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Love and Torture: A Wedding Homily

December 16, 2014

Laura and David were married at the White Plains Presbyterian Church on Saturday, December 13th. This is the first part of the homily I addressed to the congregation, based on the passage from the Letter to the Hebrews the couple had chosen for their wedding day. The scripture passage mentioned, among other things, mutual love, prison and torture. This in the same week the Senate released its report on the U.S. torture of prisoners. 

Hebrews 13: 1-6

Let mutual love continue. Do not neglect to show hospitality to strangers, for by doing that some have entertained angels without knowing it. Remember those who are in prison, as though you were in prison with them; those who are being tortured, as though you yourselves were being tortured. Let marriage be held in honor by all…. Keep your lives free from the love of money, and be content with what you have; for he has said, ‘I will never leave you or forsake you.’ So we can say with confidence, ‘The Lord is my helper; I will not be afraid. What can anyone do to me?’

Laura and David have selected a passage from scripture that puts their love in the context of our commitment as people of faith, to love one another. The love which is unwrapped in this passage, is not simply between lovers or even between friends. It is a love that extends beyond kin and beyond familiarity to embrace the stranger in need and the prisoner who is being tortured. It is a love that knows not to place things before people; money before relationships.

It is a passage that reminds us that love is always and everywhere contextual, by which I mean it is lived out and lived out in a given time and place. How fitting that Laura and David’s scripture reminds us to remember those who are being tortured in prison this week. To remember, as if we ourselves were being tortured.

Now for goodness sake you all may be wondering, why are we talking about torture during a wedding sermon! Please stop ruining this once in a lifetime moment! Can we please get on to the part of happiness and joy? But what Laura and David have offered us is an opportunity to look at the strength of love as a resource by which we face all that we must face – as individuals, as couples, as families, as nations. They are a couple whose love does not protect them FROM the world, but rather whose love opens them up TO the world. And that world is as harsh as it is beautiful, is as painful as it is hopeful.

This passage from Hebrews points us to a love that is for all seasons – a love that does more than simply weather the worst. It is a love that is able to go to the very heart of wounds, our own, others’, the worlds, and heal them – not through magic, but through our own risk to care and feel and stretch toward one another.

When this passage is read in church, typically we leave out one verse. And we leave it OUT because to leave it IN means we’d have to deal with it and it reads rather awkwardly to our 21st century sensibilities – it discusses honoring the marriage bed and warns that God will judge “fornicators and adulterers.” And well that language makes us all a little uncomfortable. But I’d like to put it back in for a moment, because this verse underscores (albeit in negative language) something very life-giving. It insists that our sexual relationships must also promote the dignity, equality and well-being of one another. We are invited to love in all dimensions of our lives – our personal, familial, sexual, economic, and social lives, we are to love in ways that are compassionate and just.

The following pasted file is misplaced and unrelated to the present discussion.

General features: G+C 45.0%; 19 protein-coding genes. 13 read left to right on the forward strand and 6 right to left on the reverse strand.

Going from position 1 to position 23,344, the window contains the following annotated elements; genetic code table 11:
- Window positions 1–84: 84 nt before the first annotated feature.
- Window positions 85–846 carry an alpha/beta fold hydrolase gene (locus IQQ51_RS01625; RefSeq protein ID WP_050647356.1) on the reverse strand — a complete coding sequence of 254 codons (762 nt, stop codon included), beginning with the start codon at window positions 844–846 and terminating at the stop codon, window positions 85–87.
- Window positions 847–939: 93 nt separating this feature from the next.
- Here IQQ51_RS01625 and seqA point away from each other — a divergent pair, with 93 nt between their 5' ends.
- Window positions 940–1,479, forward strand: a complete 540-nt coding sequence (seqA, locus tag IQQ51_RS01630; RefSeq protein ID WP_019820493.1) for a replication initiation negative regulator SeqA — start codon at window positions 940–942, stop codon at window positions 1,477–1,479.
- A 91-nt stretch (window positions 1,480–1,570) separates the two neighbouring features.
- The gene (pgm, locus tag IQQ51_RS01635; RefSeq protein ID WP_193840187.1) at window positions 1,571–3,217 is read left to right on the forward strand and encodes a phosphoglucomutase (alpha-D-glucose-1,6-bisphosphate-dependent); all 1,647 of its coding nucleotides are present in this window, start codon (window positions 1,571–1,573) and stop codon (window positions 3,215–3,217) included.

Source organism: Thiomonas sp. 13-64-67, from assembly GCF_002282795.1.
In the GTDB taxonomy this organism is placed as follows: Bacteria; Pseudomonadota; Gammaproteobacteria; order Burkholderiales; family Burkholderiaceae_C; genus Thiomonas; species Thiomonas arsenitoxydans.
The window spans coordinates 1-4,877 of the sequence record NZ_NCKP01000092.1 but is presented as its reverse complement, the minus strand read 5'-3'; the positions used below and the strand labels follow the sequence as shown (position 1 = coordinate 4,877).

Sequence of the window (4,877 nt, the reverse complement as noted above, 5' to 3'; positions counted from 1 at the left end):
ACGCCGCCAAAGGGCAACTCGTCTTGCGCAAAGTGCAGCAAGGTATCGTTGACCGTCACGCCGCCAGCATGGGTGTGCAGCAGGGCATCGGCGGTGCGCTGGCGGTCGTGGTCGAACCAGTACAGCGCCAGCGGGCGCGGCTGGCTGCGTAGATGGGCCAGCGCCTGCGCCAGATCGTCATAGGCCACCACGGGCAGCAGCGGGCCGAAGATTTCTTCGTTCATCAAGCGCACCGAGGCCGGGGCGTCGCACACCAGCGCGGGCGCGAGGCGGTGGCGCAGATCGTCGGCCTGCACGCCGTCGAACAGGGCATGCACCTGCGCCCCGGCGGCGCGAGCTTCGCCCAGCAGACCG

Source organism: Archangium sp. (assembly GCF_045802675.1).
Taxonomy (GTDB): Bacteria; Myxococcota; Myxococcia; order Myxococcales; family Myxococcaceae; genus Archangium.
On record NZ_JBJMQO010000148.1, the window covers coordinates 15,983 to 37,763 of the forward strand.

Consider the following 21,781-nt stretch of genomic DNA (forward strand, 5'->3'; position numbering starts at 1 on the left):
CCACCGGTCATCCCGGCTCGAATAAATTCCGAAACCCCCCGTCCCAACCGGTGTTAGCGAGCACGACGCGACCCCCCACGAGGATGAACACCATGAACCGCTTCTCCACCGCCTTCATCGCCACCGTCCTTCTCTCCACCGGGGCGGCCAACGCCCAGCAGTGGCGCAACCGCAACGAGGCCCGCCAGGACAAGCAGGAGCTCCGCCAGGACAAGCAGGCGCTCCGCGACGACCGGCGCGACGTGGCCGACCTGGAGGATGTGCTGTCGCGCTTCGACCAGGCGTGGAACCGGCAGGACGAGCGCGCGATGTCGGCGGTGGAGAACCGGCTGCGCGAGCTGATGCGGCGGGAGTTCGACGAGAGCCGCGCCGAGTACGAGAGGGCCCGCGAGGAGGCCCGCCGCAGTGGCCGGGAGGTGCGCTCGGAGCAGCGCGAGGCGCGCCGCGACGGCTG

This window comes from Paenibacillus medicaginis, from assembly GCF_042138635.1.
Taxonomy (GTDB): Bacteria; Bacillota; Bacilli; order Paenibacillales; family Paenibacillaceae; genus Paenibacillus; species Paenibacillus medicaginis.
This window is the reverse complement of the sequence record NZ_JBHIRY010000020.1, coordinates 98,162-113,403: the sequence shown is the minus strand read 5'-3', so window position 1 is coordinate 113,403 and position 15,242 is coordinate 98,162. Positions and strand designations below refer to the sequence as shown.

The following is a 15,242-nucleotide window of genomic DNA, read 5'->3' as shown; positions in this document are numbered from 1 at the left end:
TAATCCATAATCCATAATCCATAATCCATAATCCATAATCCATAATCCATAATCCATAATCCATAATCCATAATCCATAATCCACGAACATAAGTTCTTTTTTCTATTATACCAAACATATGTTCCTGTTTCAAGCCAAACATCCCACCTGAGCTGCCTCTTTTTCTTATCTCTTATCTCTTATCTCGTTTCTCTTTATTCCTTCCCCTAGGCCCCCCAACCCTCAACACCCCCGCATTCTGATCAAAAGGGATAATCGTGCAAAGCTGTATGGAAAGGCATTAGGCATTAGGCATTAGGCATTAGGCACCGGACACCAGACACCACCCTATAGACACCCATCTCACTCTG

To embody such love requires courage. The word courage comes from the French word, coer – or heart. It requires heart-strength. You remember in the Wizard of Oz, that the lion is given a heart as a sign of his courage. For to be courageous means to face the world with empathy – to cry and suffer and laugh and wonder – to dare to feel; to refuse to insulate oneself from pain or from joy.   It involves risk – the risk of vulnerability with one another and with the wider world. Courage is not about shutting down but about opening up. It means willingly removing unnecessary defenses.

Yet with that vulnerability comes the ability to discover what is most fully human in ourselves and to touch what is deeply human in another. David and Laura are people who are willing to risk. They are large-hearted. And they they leap, intellectually, emotionally, relationally toward, always toward the other and toward God – whose very name is Love.

David and Laura love ideas – they hunger to find words for that which is inchoate, they tenaciously go at difficult puzzles (mathematical or psychological). And they are passionate – whether directing that intensity toward making cheesy delectables in the kitchen or making music together or asking huge questions of life and society of faith and purpose. Encountering them, one is overwhelmed with their joie de vivre, their delightful mix of introverted ebullience. Yet they also embody this reservoir of stillness, which has an enormous capacity to draw out from others what we hope for, that invites us, in turn, to leap toward them.

The homily continued, but the rest does not need to be shared here…

Thank you Laura and David for this opportunity to link the kind of love you share with the kind of work we must do to build a world we can all live in. You are an incredibly fun couple, and since one of your other readings was a passage from Harry Potter and the Order of the Phoenix, I could not resist this image … as a suitable end to this post.


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